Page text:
I have been on the SŌC executive for the past 13 years, ever since I reduced my working week to 3 days and thought “now I have plenty of time for voluntary work”. At the time I had been on the Travis Wetland Trust for several years, but realised that looking after nature on a local scale was potentially futile if the sustainability of our lifestyle was not addressed. Thirteen years later that necessity is even more apparent and SŌC has done a great deal to contribute to a wider awareness of the precariousness of our civilisation.
I also contribute to climate change action groups in the city, most recently to Extinction Rebellion. If we don’t react urgently to the climate and ecological emergency we are in then the future of our own species, along with the other species we share this planet with, is in grave doubt. No matter what we do I believe we will face ongoing societal turmoil and the best way to cope with that is to build strong communities to provide mutual support. With this in mind I am also on the council of the WEA and contribute to the operation of some other educational organisations in the city. It’s organisations such as these, including SŌC, that give us the best chance of remaining intact and civilised over the next decade.
Joyce is an Earth scientist with a passion for climate change and biodiversity in Aotearoa. She works as a consultant with US-based Imaginative Futures as a podcast host with Be Giants Media and actively researches and publishes in Earth science.
She has a PhD in Earth science from the University of Southern California and a BSc in marine science, biology, and geology from the University of Miami. Her work in oceans past and present makes her particularly engaged in climate change and biodiversity crises as they relate to marine spaces.
Previously a lecturer in Art Education at the University of Canterbury School of Fine Arts, Phil moved into the antiques trade in the early 2000s. He believes antiques represent one of the most sustainable consumer products on the planet. There is no built-in obsolescence with an object in use today created decades, even centuries ago. Phil believes in the importance of the local economy in supporting and empowering a community to live sustainably.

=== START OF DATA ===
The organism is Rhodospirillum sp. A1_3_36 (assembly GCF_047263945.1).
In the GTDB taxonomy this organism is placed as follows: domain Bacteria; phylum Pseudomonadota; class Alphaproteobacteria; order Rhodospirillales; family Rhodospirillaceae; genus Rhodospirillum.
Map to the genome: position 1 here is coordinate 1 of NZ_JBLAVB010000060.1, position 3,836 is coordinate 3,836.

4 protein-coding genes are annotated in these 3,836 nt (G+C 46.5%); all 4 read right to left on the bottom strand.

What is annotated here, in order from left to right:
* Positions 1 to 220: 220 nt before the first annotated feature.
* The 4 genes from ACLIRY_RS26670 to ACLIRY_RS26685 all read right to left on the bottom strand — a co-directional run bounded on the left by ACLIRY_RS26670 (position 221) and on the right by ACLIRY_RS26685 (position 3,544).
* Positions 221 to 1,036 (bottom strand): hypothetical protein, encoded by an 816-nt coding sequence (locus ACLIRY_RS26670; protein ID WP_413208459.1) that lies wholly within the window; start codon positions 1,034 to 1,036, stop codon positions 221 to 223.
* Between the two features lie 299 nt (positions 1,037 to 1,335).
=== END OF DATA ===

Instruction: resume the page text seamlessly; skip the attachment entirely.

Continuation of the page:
Prior to moving to New Zealand in 2018, Ben grew up in Chicago, USA and studied civil engineering at the University of Miami in Florida (where he met Joyce, his wonderful partner and fellow SŌC executive member). As a transportation engineer, Ben has always been fascinated by the complexities of how people get around. He is acutely aware that transport is not only a significant portion of our carbon emissions, but is also one of the key sectors that we must target for carbon reduction if we are to reach our climate goals. When he’s not working on how we do that at Christchurch City Council, you can find him kitesurfing on the Ihutai Avon Heathcote Estuary as much as possible.
Growing up in Christchurch, I always cared deeply about the environment but didn’t think I’d stick around long enough to bother doing anything about it. For me, sustainability begins with belonging: with a sense that this is our home we are here for the long haul. That’s why I’m passionate about community organising. I work at an organiser for the Living Wage Movement, and in my spare time I sit on the board of my local community centre, run a monthly family movie night, attend Canterbury Film Society , play chess at the library, write short stories, and go tramping with my fiancée Claudia.